Neurological Manifestations of the Ehlers Danlos Syndromes

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Please use your clinical judgement and note that this is not necessarily standard practice in NZ.

See open access review by Henderson et al.[1]

Aetiology History and Examination Findings Investigations Treatment
Migraine Spread of depression of cortical electrical activity leading to abnormal regulation of cerebral vasculature Recurrent attacks of moderate to severe intensity; lasting 4-72 hours; often unilateral, pulsating, associated with nausea, photophobia, phonophobia; often has a prodrome and postdrome N/A clinical diagnosis Multiple standard treatment options, refer to standard text
Small Fibre Neuropathy[2] Idiopathic Neuropathic pain Nil routine available in NZ TCAs, gabapentinoids
Idiopathic Intracranial Hypertension Possibly due to venous sinus stenosis resulting in excess CSF production and reduced absorption. Headaches, visual disturbances, and photophobia, occasionally tinnitus, nausea and vomiting; papilloedema or visual field defects raised ICP >25cm of water or >20cm in non-obese patients; exclusion of other causes of raised ICP Weight loss, acetazolamide, serial lumbar punctures, shunt procedures, optic nerve sheath fenestration, subtemporal decompression
Chiari I Malformation Developmentally small posterior fossa leads to downward migration of the brainstem and cerebellar tonsils through the foramen magnum into the spinal canal, causing obstruction to CSF circulation. Suboccipital pressure headaches; tussive headache, dizziness, cerebellar findings - dysarthria, incoordination, imbalance, and unsteady gait, positive Rombergs sign; cranial nerve deficits; sometimes trigeminal neuralgia; dysautonomia; sleep apnoea 5mm tonsillar herniation through foramen magnum, size is unrelated to symptoms; empty sella syndrome with flattening of the pituitary gland, syrinx formation with mass effect; pituitary hormonal changes Surgery, monitoring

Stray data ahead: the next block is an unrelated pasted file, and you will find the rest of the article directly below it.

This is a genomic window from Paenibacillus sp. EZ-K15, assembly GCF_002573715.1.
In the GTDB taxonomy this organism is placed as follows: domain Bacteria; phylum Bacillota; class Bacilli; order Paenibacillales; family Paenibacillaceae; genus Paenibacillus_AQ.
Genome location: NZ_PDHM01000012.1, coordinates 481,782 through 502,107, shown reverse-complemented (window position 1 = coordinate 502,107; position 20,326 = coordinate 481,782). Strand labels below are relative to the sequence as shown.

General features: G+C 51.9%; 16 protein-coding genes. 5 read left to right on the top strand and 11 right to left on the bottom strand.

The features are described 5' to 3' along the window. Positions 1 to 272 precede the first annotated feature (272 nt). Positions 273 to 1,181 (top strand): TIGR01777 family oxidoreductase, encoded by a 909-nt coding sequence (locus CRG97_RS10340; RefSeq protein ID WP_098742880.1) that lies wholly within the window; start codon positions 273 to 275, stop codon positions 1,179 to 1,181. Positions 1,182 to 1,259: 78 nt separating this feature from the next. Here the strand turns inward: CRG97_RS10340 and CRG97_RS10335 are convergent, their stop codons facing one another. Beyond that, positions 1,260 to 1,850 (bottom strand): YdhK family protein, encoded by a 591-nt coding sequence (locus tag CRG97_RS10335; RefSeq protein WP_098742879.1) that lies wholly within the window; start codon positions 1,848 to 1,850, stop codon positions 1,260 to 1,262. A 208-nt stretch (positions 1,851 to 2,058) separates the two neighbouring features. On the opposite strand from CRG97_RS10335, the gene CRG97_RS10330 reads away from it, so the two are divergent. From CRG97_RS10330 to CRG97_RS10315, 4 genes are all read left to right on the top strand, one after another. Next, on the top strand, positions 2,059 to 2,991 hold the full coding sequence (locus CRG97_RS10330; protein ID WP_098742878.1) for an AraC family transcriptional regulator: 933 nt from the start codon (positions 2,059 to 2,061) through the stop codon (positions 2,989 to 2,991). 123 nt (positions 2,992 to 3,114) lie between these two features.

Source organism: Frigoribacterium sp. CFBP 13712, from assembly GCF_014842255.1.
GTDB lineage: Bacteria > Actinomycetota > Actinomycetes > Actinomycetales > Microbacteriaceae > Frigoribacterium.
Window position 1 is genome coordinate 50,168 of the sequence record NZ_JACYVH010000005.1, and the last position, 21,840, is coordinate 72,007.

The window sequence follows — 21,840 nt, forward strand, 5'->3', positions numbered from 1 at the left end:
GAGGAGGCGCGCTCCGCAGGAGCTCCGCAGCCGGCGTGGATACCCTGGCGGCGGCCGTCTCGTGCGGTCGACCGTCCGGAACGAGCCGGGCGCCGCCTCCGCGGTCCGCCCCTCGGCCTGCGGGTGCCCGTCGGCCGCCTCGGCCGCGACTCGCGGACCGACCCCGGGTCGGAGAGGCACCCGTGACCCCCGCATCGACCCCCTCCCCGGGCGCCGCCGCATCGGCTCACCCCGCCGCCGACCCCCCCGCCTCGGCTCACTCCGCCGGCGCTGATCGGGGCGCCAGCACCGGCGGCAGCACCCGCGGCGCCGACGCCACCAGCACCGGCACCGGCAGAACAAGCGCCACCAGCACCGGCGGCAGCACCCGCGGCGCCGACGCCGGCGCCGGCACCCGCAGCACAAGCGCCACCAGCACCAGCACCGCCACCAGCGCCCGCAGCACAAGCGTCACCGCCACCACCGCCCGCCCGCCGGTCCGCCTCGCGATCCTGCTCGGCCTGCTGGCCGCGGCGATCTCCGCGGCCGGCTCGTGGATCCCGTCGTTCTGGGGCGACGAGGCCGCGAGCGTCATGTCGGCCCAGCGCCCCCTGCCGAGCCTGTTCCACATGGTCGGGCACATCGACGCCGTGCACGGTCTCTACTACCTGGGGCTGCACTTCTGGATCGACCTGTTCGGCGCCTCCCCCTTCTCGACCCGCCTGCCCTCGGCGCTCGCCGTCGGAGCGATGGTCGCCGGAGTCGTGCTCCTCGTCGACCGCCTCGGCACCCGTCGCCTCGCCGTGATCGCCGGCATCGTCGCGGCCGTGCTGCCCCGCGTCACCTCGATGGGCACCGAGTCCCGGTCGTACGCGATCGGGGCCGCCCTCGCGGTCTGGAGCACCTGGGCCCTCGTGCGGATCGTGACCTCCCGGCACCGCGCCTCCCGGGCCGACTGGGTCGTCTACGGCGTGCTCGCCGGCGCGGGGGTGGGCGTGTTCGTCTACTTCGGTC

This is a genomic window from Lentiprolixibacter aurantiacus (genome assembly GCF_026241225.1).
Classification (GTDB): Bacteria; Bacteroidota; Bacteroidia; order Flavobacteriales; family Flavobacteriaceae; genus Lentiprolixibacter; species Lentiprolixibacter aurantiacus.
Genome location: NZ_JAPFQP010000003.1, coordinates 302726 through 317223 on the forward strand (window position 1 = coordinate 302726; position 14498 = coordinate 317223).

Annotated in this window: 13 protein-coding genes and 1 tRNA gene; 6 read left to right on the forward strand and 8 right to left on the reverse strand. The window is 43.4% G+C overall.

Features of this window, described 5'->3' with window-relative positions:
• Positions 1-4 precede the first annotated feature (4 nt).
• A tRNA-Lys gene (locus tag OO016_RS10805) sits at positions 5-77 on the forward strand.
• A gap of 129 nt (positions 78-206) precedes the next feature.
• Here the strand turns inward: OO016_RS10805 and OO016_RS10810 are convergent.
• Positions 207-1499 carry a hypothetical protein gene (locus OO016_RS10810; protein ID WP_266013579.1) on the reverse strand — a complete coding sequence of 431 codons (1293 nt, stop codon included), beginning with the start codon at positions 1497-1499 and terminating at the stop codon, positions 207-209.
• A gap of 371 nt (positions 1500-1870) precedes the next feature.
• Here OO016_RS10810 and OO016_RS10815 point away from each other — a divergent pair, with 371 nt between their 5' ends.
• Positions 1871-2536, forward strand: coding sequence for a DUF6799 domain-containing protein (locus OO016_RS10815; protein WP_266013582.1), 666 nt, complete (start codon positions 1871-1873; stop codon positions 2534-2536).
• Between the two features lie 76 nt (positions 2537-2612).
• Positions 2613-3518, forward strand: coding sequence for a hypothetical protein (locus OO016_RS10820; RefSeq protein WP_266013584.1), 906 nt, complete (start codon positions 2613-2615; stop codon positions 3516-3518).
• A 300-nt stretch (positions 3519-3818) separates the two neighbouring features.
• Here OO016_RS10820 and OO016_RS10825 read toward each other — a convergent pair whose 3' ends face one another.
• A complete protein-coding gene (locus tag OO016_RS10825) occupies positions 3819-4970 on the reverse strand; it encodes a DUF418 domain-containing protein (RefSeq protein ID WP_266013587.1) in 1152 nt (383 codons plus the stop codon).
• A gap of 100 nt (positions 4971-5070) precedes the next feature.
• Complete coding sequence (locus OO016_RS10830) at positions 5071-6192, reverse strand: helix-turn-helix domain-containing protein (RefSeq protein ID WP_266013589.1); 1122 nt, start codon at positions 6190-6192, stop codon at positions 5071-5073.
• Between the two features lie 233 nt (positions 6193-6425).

Atlantoaxial Instability Atlantoaxial stability is determined by ligamentous structures Disabling neck or suboccipital pain; of cervical medullary syndrome, or (pre-)syncopal episodes; other symptoms - dizziness, nausea, facial pain, dysphagia, choking, respiratory issues; tenderness C1 and C2 with altered neck rotation, hyperreflexia, dysdiadochokinesia, hypoaesthesia to pinprick Radiological evidence of instability or compression of the neuroaxis is required for diagnosis; rotation of C1 on C2 > 41 degrees; retro-odontoid pannus on MRI Neck brace, physical therapy, avoid provoking activities, fusion C1-2
Craniocervical instability Incompetent ligamentous connections from the skull to the spine leading to deformation of brainstem and upper cervical cord, traction on vertebral artery Cervical medullary syndrome. Pyramidal and sensory changes, weakness, hyperreflexia, pathological reflexes Babinski Hoffmans and absence of abdominal reflex; paraesthesias, sphincter problems, headache, neck pain, dizziness, vertigo, dyspnoea, dysphonia, altered vision and hearing, syncope, vomiting, altered sexual function, gait changes. Various craniocervical metrics - clivo-axial angle, Harris measurement, Grabb, Mapstone, Oakes Craniocervical stabilisation
Segmental kyphosis and instability
Tethered cord syndrome Structurally abnormal filum stretches spinal cord Low back, leg, and foot pain, sensori-motor findings in the lower extremities, paraesthesias, hypoaesthesia to pinprick, hyperreflexia, neurogenic bladder Low lying conus below L2, fatty infiltration, stretched or thickened filum, syrinx in lower spinal cord, scoliosis, spina bifida occulta Surgical resection of filum terminale
Neuromuscular features
Tarlov cyst syndrome Perineural cysts cause local pressure on adjacent neural structures Sacral pain worse with sitting and standing improved with lying down, sciatica, myelopathic manifestations from extradural or subarachnoid cyst in high thoracic region, bowel and bladder dysfunction Radiological diagnosis, primarily seen in the sacrum at the root ganglia causing erosion of the surrounding bone. Surgical obliteration


  1. โ†‘ Henderson et al.. Neurological and spinal manifestations of the Ehlers-Danlos syndromes. American journal of medical genetics. Part C, Seminars in medical genetics 2017. 175:195-211. PMID: 28220607. DOI.
  2. โ†‘ Cazzato, Daniele et al. โ€œSmall fiber neuropathy is a common feature of Ehlers-Danlos syndromes.โ€ Neurology vol. 87,2 (2016): 155-9. doi:10.1212/WNL.0000000000002847